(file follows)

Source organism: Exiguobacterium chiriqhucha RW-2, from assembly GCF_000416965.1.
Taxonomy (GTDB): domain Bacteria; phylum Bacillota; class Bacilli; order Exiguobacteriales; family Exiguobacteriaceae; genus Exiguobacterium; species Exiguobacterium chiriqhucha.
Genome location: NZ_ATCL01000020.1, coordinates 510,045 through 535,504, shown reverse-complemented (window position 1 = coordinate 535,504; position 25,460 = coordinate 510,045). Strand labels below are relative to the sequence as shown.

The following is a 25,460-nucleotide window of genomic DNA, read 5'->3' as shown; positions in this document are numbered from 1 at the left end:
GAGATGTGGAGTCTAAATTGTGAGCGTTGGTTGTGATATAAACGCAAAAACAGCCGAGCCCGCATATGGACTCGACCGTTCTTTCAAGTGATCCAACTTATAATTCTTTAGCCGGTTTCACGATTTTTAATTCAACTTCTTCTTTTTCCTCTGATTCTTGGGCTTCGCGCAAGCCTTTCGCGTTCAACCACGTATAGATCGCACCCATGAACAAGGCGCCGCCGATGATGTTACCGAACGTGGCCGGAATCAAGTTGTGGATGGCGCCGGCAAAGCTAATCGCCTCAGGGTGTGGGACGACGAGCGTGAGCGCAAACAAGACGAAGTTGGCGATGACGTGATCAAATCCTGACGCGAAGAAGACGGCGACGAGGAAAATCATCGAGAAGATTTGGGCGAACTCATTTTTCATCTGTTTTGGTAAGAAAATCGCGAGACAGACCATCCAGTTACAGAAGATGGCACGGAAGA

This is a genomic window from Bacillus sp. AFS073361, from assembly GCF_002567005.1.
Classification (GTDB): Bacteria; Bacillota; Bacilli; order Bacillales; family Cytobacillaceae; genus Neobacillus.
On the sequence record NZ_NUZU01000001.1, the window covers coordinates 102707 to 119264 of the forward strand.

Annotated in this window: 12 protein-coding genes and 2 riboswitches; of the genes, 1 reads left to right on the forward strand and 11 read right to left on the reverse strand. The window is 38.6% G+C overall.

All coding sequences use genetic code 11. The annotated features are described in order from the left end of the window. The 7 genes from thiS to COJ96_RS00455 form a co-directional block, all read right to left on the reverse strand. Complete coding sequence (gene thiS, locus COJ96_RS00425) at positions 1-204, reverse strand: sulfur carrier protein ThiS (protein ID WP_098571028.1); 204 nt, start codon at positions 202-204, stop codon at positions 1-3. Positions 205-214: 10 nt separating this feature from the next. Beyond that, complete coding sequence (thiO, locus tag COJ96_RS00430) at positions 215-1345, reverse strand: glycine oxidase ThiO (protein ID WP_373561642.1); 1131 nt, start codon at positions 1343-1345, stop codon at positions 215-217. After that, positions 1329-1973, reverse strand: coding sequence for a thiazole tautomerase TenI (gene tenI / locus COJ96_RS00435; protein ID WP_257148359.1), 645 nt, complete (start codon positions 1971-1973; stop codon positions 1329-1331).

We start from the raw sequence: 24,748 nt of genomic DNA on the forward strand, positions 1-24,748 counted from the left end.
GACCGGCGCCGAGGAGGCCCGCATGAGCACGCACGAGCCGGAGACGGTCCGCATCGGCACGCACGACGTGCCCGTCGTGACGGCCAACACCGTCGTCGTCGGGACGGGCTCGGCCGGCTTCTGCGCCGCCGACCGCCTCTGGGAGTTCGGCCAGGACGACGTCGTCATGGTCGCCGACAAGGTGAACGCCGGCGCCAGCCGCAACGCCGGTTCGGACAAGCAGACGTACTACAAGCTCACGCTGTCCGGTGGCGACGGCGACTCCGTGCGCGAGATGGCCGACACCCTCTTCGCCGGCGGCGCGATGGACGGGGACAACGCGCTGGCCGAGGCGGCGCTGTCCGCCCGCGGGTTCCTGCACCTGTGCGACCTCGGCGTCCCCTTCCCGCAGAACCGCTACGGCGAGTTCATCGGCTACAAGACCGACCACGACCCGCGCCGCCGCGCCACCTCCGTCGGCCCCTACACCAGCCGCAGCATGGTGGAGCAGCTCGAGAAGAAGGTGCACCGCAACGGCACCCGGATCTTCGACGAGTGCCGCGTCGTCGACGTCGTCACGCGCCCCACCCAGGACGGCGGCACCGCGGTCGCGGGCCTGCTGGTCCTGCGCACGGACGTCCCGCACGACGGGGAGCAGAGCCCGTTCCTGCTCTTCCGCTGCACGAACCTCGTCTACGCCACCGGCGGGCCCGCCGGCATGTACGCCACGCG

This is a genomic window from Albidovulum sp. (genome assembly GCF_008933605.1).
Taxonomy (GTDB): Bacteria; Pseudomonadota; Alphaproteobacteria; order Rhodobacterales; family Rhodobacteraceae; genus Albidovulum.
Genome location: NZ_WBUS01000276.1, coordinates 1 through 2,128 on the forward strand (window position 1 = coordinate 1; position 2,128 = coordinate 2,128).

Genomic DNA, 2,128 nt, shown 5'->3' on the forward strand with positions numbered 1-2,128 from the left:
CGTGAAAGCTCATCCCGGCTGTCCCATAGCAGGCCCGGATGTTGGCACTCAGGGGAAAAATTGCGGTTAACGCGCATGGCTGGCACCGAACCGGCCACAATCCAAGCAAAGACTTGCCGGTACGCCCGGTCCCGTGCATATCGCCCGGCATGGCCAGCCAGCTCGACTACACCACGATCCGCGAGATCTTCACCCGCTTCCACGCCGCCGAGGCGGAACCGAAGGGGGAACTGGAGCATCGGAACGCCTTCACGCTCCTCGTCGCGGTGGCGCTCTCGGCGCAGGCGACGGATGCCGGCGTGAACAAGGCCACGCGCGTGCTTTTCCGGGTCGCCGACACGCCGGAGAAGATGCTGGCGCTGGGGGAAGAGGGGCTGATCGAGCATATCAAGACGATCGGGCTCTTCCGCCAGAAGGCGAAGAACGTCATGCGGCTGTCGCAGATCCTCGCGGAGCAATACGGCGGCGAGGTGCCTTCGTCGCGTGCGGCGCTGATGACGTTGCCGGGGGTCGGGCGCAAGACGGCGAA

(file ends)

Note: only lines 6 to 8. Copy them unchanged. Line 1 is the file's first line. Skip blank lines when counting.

This is a genomic window from Bacillus sp. AFS073361, from assembly GCF_002567005.1.
Classification (GTDB): Bacteria; Bacillota; Bacilli; order Bacillales; family Cytobacillaceae; genus Neobacillus.
On the sequence record NZ_NUZU01000001.1, the window covers coordinates 102707 to 119264 of the forward strand.